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2012 Olympics: London's ring of steel

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2012 Olympics: London's ring of steel


Britain’s biggest peacetime security operation is underway in London, as athletes and spectators pour into the capital for the Olympic Games.

A ring of steel has been thrown around venues, accommodation and viewing sites for the international sporting event.

“We are expecting around a million more people to come to London every day,” said Jeremy Hunt, Secretary of State for Culture, Olympics, Media and Sport.

“Just in terms of a security challenge this is the equivalent of hosting 36 world championships, all at the same time. We may this week have more than 100 heads of state,” he continued.

The security operation has recently come in for criticism. There have been some last minute changes after a private firm, G4S, failed to recruit enough guards.

The company was due to provide 10,400 guards, but has only been able to come up with 5,800.

The government has been forced to bring in extra police officers and troops to make up the shortfall. In total, 18,200 troops are now being deployed.

Does it mean security will be compromised? Not according to the government’s security minister, who has spoken to euronews.

“We have the police working with the military, working with the organising committee, working with security providers, and others,” said James Brokenshire, Security Minister.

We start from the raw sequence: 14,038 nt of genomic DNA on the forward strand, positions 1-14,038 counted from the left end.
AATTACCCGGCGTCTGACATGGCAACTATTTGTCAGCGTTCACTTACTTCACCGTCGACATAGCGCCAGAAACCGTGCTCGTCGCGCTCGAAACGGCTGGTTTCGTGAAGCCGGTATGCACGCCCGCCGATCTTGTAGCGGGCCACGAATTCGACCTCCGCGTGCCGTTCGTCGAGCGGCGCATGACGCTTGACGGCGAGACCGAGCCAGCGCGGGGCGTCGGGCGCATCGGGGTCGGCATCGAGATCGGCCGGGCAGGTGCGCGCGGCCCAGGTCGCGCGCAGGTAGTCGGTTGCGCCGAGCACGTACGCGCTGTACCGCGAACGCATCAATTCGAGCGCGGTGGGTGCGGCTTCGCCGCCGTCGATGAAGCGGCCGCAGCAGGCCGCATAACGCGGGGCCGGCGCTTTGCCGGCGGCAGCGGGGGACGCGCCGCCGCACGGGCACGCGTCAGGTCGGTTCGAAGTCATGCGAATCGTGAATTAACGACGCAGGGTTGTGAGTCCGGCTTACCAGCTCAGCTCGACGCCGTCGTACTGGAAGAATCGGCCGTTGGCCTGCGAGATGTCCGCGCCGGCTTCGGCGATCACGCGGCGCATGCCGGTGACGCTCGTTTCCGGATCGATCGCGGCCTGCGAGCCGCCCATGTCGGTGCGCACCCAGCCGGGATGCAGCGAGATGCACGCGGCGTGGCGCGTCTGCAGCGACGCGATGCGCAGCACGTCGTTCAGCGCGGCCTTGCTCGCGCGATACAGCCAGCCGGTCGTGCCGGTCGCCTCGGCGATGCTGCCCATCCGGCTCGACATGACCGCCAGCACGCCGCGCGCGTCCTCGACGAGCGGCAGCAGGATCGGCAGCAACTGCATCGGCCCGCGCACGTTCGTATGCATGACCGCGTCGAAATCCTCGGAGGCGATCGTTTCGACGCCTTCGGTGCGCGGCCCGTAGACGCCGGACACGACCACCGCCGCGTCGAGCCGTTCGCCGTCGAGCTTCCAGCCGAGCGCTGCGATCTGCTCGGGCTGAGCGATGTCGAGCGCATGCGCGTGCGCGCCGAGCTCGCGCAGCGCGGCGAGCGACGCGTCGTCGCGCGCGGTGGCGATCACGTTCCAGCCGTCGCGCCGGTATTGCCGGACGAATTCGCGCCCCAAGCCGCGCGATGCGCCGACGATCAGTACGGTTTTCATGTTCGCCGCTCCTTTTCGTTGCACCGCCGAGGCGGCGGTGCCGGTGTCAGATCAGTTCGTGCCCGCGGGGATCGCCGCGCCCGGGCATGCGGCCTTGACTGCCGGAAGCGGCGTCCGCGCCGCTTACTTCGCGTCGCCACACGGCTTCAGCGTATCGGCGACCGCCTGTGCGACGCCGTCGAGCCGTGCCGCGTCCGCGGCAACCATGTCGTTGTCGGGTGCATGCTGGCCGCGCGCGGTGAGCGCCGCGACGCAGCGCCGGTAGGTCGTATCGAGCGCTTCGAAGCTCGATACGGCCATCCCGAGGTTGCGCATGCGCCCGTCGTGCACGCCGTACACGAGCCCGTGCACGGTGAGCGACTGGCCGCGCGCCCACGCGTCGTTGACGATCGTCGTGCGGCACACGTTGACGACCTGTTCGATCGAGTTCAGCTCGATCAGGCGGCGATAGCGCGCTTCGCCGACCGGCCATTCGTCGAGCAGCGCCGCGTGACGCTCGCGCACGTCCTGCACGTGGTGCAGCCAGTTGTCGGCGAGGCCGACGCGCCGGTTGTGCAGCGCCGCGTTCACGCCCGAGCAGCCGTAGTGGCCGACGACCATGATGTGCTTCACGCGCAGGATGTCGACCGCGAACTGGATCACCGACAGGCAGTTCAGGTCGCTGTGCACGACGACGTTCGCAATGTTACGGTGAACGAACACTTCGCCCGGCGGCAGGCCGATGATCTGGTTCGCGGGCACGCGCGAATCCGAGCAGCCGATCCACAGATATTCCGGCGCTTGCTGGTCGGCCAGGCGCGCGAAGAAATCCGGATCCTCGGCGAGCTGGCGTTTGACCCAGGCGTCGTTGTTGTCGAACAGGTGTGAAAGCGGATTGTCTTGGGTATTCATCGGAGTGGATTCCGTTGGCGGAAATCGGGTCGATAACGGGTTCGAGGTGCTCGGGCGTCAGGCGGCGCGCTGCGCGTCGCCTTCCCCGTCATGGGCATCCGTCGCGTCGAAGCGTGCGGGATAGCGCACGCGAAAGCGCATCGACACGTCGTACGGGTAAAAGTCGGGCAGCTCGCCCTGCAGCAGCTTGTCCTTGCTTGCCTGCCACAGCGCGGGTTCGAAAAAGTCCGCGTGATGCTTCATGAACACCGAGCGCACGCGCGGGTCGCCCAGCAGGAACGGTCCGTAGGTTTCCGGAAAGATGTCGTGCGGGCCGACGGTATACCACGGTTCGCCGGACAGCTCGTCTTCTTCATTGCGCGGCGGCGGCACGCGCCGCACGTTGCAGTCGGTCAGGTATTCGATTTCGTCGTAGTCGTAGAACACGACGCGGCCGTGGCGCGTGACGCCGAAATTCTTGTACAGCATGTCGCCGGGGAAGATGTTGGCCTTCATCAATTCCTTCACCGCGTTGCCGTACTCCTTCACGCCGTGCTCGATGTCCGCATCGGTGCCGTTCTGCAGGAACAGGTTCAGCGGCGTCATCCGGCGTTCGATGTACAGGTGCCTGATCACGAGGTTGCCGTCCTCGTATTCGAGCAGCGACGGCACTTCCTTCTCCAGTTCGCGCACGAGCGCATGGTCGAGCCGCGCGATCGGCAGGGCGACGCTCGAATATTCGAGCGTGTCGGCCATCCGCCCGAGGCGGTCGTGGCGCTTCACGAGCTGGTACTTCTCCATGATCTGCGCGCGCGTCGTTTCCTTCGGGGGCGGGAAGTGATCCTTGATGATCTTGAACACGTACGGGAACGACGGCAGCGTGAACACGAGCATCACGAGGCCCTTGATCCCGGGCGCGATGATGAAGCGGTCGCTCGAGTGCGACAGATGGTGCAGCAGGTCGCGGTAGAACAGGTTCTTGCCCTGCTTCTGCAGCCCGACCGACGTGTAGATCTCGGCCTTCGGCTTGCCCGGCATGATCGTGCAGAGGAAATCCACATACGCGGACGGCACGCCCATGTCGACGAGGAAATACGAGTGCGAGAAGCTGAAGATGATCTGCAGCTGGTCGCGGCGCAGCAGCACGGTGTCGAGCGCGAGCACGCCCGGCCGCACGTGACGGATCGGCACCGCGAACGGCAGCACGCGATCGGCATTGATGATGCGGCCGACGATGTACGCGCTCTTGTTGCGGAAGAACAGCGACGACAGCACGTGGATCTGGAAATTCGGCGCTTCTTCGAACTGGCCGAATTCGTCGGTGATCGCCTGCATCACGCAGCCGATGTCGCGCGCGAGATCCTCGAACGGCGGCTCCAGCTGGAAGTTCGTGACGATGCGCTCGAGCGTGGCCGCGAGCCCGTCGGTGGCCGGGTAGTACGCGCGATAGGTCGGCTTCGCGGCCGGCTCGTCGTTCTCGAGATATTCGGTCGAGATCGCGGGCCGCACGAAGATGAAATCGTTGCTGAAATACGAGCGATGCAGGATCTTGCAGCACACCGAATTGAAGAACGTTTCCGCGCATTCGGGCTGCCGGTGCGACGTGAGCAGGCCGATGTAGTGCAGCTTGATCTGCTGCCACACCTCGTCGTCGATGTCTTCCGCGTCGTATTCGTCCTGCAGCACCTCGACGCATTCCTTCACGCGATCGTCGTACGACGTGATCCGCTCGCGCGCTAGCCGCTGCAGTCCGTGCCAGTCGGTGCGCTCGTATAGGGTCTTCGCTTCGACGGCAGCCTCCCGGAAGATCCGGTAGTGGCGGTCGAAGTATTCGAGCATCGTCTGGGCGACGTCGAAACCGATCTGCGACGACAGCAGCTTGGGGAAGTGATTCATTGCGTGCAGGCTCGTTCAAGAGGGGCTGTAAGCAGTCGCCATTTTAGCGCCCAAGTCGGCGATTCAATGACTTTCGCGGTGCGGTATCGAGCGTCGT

“Therefore, it is this collaborative approach that will help to deliver the robust safety and security plan that we have in place.”

Not everyone in London is happy to see the capital being militarised for the Games. Missile launchers on the top of apartment blocks have been particularly controversial and the subject of legal action.

With the deployment too of a helicopter carrier on the River Thames and Typhoon jets, it seems organisers are leaving nothing to chance in the capital.

Meanwhile, emergency teams have been undergoing specialist training to rehearse their response to any incident.

A day after London won the 2012 Olympics, there were suicide bomb attacks on the capital’s transport system.

The Games themselves have also been targeted in the past.

In 1996, a bomb at the Atlanta Games left two people dead and more than one hundred injured.

A Palestinian attack in Munich in 1972 saw 11 members of the Israeli team killed.

Now , forty years on, Israel has reportedly been bolstering its security presence for the London Olympics, amid fears of another attack.

Every story can be told in many ways: see the perspectives from Euronews journalists in our other language teams.

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